Tipoff: Iowa at Indiana, 9 p.m., tonight
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BLOOMINGTON -- Welcome to Indiana's basketball point of no return.
The Hoosiers have lost three straight, four of five and six of eight. They are 14-11 overall, 4-8 in the Big Ten and facing an increasingly restless fan base. Now comes a rugged stretch, starting tonight at Assembly Hall against No. 15 Iowa, that will determine their postseason.
What needs to happen?
“You need to get after it,” coach Tom Crean said. “You need to work at it, in the sense of positive energy, and fuel that. We have a lot of hard workers in here and a lot of guys that put a lot of time and effort into it. You don't want to press too hard. You don't want to feel an outside, unneeded pressure that can wear you down physically and mentally.”
Youth is no excuse by the time you reach mid-February, but the Hoosiers do have three of the Big Ten's five starting freshmen with Noah Vonleh, Troy Williams and Stanford Robinson.
“We are certainly as young as anyone in the league and at times we play that way,” Crean said. “When you are young and you don't have the experience, you don't have the consistency.
“What we have is a consistency in work habits and work ethic, which is good and part of the process. But we don't have that consistency of what it takes, physically and mentally, to win the games. That is where awareness comes in.
“When you have guys that are struggling, sometimes for the first times in their lives, that takes a while to go through that process where they can get that confidence and get that consistency when things are going well for them. That's what we are trying to work through right now.”
Leadership from veterans Yogi Ferrell and Will Sheehey is crucial.
“We just have to do a better job of being consistent and then, when things get tight, we have to have even more internal leadership,” Crean said. “That leads to external leadership when they are out on the court, where guys make their teammates feel like everything is going to be OK and it's going to work out. And then they have to carry that out on the court.”
IU's struggles haven't affected practice, Ferrell said.
"We've been good at putting the past behind us. We come to practice every day with a new energy and that is how we look at each game. Communication and confidence are important for us."
Iowa (19-6, 8-4) is one of the Big Ten's most veteran teams. It has three 1,000-point career scorers in Roy Devyn Marble (1,544), Aaron White (1,208) and Melsahn Basabe (1,091). Eleven players basically go at least 11 minutes a game.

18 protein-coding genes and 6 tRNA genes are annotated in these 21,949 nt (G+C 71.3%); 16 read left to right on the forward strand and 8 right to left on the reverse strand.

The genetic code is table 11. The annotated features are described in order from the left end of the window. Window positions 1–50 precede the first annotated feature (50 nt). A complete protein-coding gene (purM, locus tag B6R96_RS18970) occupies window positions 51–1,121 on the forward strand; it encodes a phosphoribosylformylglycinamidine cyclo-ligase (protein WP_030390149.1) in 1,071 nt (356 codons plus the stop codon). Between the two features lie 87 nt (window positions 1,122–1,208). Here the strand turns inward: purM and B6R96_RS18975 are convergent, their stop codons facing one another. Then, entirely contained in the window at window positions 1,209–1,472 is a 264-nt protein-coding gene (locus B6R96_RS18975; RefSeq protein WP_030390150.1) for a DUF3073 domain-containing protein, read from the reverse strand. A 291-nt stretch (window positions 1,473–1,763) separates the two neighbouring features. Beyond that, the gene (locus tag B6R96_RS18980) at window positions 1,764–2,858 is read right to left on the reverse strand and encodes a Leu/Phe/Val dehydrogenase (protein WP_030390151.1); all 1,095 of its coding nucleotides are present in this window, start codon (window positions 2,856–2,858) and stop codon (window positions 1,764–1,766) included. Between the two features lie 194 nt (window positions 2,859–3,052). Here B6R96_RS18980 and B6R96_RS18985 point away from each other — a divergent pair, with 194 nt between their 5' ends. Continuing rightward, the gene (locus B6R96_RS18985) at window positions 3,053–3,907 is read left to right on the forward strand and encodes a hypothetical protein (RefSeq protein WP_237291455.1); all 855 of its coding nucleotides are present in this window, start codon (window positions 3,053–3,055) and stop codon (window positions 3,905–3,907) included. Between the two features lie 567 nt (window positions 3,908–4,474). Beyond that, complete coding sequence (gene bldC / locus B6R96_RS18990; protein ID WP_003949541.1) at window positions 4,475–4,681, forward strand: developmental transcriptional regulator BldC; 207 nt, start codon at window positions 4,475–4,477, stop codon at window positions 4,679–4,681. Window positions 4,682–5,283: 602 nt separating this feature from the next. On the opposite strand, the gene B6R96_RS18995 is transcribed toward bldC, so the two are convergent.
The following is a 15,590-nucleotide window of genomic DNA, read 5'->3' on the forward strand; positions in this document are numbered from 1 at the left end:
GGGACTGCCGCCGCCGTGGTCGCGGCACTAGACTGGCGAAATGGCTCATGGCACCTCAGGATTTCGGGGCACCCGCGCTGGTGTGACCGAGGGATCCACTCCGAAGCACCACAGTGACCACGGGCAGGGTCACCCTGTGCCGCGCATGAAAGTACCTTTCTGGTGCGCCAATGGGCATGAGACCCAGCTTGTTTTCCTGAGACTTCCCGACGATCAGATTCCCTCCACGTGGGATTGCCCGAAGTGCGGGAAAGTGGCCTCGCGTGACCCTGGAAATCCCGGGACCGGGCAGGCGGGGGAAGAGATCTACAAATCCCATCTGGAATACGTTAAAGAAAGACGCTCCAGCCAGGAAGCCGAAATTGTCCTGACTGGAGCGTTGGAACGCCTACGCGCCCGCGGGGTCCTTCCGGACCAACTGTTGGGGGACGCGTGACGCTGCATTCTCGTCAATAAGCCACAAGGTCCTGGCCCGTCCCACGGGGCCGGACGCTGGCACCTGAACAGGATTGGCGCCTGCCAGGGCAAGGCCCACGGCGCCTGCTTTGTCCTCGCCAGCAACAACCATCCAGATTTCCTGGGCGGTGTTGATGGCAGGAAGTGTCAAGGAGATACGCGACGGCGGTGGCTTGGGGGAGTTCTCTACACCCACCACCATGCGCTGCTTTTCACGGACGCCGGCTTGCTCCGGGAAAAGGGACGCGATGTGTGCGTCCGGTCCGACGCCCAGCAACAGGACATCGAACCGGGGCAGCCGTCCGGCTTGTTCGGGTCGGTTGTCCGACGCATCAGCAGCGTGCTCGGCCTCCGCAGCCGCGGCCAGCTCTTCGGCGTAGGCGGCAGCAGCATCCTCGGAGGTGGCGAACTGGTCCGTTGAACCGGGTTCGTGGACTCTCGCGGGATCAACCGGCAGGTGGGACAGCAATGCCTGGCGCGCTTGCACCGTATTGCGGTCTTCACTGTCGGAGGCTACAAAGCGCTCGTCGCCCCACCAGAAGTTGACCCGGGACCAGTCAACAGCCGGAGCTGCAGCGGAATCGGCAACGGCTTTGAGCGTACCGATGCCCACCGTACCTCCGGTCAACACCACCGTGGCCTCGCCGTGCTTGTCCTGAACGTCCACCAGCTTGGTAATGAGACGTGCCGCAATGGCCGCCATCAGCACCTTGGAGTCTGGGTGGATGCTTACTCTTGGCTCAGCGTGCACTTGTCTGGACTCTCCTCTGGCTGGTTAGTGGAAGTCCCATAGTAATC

The Hawkeyes like to play fast. That could work to the up-tempo Hoosiers' advantage – at least in theory.
“We have to make it work for us,” Crean said. “We have to take the speed of the game and make it work for us. They can do numerous things, whether it is pressure or man or zone or switching because of the versatility.
“We have to challenge shots. They are as good as anyone in this league at getting out (on the fast break) after makes or misses. There are some very good transition teams in this league, but they are as good as any. We have to be really good there.”
Iowa's consistency reflects its experience. All six of its losses have come to RPI top-20 teams, and those losses have been by a combined 21 points. It has won three straight Big Ten road games, something that hasn't happened since 1998, and four conference road games overall.
“To have won four road games in this league is something we feel really good about, recognizing where the league is right now,” coach Fran McCaffery said.
The Hawkeyes are just one loss behind co-Big Ten leaders Michigan and Michigan State. McCaffery said that isn't a motivator.
“If ever there was a time to focus on the next game, it's this year,” he said. “You can't look down the road or at the standings.”
Marble has played like one of America's best players. He ranks third in the Big Ten in scoring (17.6 points) and is the only player to have scored in double figures in every conference game this season. He's the only active Big Ten player to have totaled more than 1,500 points, more than 425 rebounds, more than 350 assists and more than 150 steals.
White averages 13.2 points. Point guard Mike Gesell has elevated his play. He's averaged 11.5 points and 7.5 assists in his last two games. He leads the Big Ten in assist-to-turnover ratio (3:2).
“We're preparing for a very good Iowa team,” Crean said. “One that is extremely versatile, especially with its depth and the consistency of that depth, with the multitude of skills that they have. They are an excellent passing team. They combine some of the best (offensive) traits with pressure defense. They are very hard to get ready for.”
The Hoosiers won both meetings last year, but Iowa has won five of the last eight meetings, and is 2-2 in its last four games at Assembly Hall.
“(Against Iowa), you have to defend with a purpose because so many guys can score for them," Ferrell said. "We have to play great transition defense. We have to be ready for the challenge.”